One of the biggest culinary conundrums of our time is that we want both foreign fruits and locally-grown vegetables. Luckily, there's a way to support Texas farmers while satisfying a craving for the exotic: Say hello to Greenling, a not-so-average produce and grocery delivery service.
The idea was borne from Mason Arnold who — after graduating from the University of Texas with a chemical engineering degree — found himself overwhelmed with the scale of environmental and sustainability issues.
Chief among the things keeping him up at night were energy, water and food — and food, he recognized, was at the center of everything. Feeding people requires vast amounts of potable water and fossil fuels.
"Our philosophy is about building the local food system," said Arnold.
"I started looking at how I could fix the food system," Arnold tells CultureMap, "and I saw this model working on the West Coast."
The locally-sourced produce delivery idea proved replicable: Greenling first launched in Austin eight years ago, rolled out in San Antonio in 2008 and ventured north to Dallas and Fort Worth last year. Houston is the next frontier on what the company hopes will be a national campaign.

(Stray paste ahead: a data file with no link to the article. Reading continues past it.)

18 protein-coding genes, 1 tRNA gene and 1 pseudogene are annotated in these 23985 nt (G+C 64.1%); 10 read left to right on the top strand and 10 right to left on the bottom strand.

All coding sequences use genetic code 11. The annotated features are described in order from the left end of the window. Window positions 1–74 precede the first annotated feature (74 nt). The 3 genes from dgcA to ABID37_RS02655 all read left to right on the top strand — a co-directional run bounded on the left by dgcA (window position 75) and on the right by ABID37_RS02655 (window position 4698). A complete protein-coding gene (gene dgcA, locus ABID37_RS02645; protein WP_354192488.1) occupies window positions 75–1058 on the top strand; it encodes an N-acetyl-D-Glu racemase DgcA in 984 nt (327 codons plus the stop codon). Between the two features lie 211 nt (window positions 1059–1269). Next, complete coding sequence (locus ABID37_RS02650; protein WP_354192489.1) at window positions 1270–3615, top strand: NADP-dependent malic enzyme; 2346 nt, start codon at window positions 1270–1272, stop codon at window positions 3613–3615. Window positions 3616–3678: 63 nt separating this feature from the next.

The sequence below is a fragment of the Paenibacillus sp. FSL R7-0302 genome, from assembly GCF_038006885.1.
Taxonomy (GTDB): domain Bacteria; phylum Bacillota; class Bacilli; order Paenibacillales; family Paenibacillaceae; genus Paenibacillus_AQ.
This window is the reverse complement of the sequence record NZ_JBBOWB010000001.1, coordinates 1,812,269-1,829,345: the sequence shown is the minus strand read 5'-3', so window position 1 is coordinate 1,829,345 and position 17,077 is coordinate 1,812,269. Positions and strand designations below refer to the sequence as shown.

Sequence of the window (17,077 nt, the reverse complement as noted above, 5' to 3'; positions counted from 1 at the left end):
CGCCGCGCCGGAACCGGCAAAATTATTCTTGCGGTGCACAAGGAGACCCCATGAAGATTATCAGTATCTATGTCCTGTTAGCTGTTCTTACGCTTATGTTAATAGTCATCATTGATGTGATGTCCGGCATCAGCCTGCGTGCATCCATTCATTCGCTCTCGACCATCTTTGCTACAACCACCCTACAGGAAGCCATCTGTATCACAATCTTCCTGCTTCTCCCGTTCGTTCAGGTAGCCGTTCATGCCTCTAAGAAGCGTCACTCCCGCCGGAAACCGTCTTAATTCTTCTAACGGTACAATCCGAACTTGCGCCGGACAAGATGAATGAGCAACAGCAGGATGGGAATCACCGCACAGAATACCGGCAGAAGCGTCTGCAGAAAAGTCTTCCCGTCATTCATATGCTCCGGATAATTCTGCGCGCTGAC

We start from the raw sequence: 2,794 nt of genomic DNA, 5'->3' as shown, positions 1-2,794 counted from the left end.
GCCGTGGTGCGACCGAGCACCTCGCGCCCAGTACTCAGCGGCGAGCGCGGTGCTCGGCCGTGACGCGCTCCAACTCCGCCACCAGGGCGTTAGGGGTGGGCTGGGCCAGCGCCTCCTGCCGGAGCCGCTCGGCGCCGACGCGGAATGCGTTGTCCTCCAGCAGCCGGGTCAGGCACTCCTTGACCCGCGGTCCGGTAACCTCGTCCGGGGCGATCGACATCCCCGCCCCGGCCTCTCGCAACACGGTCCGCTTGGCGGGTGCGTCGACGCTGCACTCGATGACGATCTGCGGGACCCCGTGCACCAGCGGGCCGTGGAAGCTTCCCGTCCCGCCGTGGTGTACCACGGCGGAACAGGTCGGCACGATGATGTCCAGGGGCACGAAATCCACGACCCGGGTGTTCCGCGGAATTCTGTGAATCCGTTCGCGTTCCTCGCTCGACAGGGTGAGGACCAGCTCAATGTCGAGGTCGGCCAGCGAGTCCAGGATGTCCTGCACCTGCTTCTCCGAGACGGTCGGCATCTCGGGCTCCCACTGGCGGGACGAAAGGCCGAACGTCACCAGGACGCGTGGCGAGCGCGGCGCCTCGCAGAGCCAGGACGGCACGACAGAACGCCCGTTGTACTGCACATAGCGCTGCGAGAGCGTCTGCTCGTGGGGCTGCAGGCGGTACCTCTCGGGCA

"Our philosophy is about building the local food system," says Arnold, whose Greenling team has been visiting area farms and businesses over the past three months to select the perfect partners. In the end, Arnold says, at least 80 percent of the 1,000-plus items available through Greenling are locally-produced.
Among the Houston-area foodstuffs are artisanal baked goods from Slow Dough Bread Co., goat cheese from Blue Heron Farm, coffee from Fontana Roasters and sweets from Pat Greer's Vegan Kitchen and Sinfull Bakery.
Greenling has also forged relationships with Tejas Heritage Farm, Wood Duck Farm, Home Sweet Farm, Gundermann Acres and many more around the state to bring subscribers the freshest of organics.
Each week, subscribers can choose a "Local Box," a set selection of regional, seasonal veg, or elect to build their own basket with a selection of local- and non-local produce, dairy, meat, grocery, prepared foods and even non-food items (like household supplies and literature). The minimum order is just $25, delivery included.
Arnold says that an easy-to-use calendar-based delivery tool allows users to start or stop delivery at any time, and the cost comes in around the same price as a grocery store.
And 100 lucky customers who take advantage of the company's Houston launch and place an order on Monday will receive their groceries for free. Not a bad introduction to the Bayou City.